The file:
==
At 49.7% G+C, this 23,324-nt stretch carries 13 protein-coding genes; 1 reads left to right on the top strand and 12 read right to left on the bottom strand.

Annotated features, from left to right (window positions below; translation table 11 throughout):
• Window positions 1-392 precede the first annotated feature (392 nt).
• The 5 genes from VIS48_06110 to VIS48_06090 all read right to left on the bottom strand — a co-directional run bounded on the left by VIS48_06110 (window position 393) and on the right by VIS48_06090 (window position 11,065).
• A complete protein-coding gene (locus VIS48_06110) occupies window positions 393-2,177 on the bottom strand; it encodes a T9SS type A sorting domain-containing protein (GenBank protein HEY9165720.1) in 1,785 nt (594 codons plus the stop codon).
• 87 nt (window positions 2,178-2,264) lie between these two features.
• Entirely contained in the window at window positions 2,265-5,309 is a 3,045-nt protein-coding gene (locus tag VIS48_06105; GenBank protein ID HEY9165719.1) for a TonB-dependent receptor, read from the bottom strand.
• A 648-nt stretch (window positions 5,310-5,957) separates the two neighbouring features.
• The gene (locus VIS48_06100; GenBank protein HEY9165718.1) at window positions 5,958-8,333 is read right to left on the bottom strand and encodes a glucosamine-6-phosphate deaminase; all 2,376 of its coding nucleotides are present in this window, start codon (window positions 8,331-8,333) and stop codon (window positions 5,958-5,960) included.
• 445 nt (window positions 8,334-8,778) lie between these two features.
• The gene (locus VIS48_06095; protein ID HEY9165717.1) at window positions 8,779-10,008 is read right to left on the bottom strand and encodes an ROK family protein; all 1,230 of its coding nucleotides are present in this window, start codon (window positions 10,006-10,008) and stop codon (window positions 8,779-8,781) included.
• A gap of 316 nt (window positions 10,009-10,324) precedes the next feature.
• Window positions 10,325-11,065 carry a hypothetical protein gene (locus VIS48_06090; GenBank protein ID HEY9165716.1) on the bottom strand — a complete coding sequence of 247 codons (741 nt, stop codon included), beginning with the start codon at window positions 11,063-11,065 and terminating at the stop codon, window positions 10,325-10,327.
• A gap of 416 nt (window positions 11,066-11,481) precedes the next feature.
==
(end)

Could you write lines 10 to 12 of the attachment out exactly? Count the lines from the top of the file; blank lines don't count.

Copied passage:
• 445 nt (window positions 8,334-8,778) lie between these two features.
• The gene (locus VIS48_06095; protein ID HEY9165717.1) at window positions 8,779-10,008 is read right to left on the bottom strand and encodes an ROK family protein; all 1,230 of its coding nucleotides are present in this window, start codon (window positions 10,006-10,008) and stop codon (window positions 8,779-8,781) included.
• A gap of 316 nt (window positions 10,009-10,324) precedes the next feature.